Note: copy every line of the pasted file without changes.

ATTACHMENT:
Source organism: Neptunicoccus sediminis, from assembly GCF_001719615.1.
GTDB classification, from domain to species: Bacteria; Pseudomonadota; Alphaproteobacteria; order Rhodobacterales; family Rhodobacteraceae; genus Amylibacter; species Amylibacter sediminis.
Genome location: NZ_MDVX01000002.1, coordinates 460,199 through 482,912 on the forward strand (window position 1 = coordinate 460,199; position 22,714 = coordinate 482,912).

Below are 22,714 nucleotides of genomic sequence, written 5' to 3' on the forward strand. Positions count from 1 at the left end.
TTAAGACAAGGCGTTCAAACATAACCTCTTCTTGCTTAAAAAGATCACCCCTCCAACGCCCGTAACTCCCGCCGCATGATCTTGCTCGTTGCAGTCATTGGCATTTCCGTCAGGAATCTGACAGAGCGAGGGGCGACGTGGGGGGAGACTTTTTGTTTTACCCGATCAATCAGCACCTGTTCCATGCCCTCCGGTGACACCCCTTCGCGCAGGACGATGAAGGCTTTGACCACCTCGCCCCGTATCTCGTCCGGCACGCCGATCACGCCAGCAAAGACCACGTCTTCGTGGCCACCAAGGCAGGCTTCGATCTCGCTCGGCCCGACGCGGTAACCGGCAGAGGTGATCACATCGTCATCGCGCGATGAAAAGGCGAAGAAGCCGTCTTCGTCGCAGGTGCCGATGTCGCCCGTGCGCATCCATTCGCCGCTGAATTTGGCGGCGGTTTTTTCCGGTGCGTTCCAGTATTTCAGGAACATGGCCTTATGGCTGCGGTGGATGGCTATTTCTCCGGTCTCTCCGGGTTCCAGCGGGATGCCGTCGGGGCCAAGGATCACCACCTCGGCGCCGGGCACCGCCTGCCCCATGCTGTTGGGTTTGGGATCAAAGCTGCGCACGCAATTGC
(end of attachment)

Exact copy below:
Source organism: Neptunicoccus sediminis, from assembly GCF_001719615.1.
GTDB classification, from domain to species: Bacteria; Pseudomonadota; Alphaproteobacteria; order Rhodobacterales; family Rhodobacteraceae; genus Amylibacter; species Amylibacter sediminis.
Genome location: NZ_MDVX01000002.1, coordinates 460,199 through 482,912 on the forward strand (window position 1 = coordinate 460,199; position 22,714 = coordinate 482,912).

Below are 22,714 nucleotides of genomic sequence, written 5' to 3' on the forward strand. Positions count from 1 at the left end.
TTAAGACAAGGCGTTCAAACATAACCTCTTCTTGCTTAAAAAGATCACCCCTCCAACGCCCGTAACTCCCGCCGCATGATCTTGCTCGTTGCAGTCATTGGCATTTCCGTCAGGAATCTGACAGAGCGAGGGGCGACGTGGGGGGAGACTTTTTGTTTTACCCGATCAATCAGCACCTGTTCCATGCCCTCCGGTGACACCCCTTCGCGCAGGACGATGAAGGCTTTGACCACCTCGCCCCGTATCTCGTCCGGCACGCCGATCACGCCAGCAAAGACCACGTCTTCGTGGCCACCAAGGCAGGCTTCGATCTCGCTCGGCCCGACGCGGTAACCGGCAGAGGTGATCACATCGTCATCGCGCGATGAAAAGGCGAAGAAGCCGTCTTCGTCGCAGGTGCCGATGTCGCCCGTGCGCATCCATTCGCCGCTGAATTTGGCGGCGGTTTTTTCCGGTGCGTTCCAGTATTTCAGGAACATGGCCTTATGGCTGCGGTGGATGGCTATTTCTCCGGTCTCTCCGGGTTCCAGCGGGATGCCGTCGGGGCCAAGGATCACCACCTCGGCGCCGGGCACCGCCTGCCCCATGCTGTTGGGTTTGGGATCAAAGCTGCGCACGCAATTGC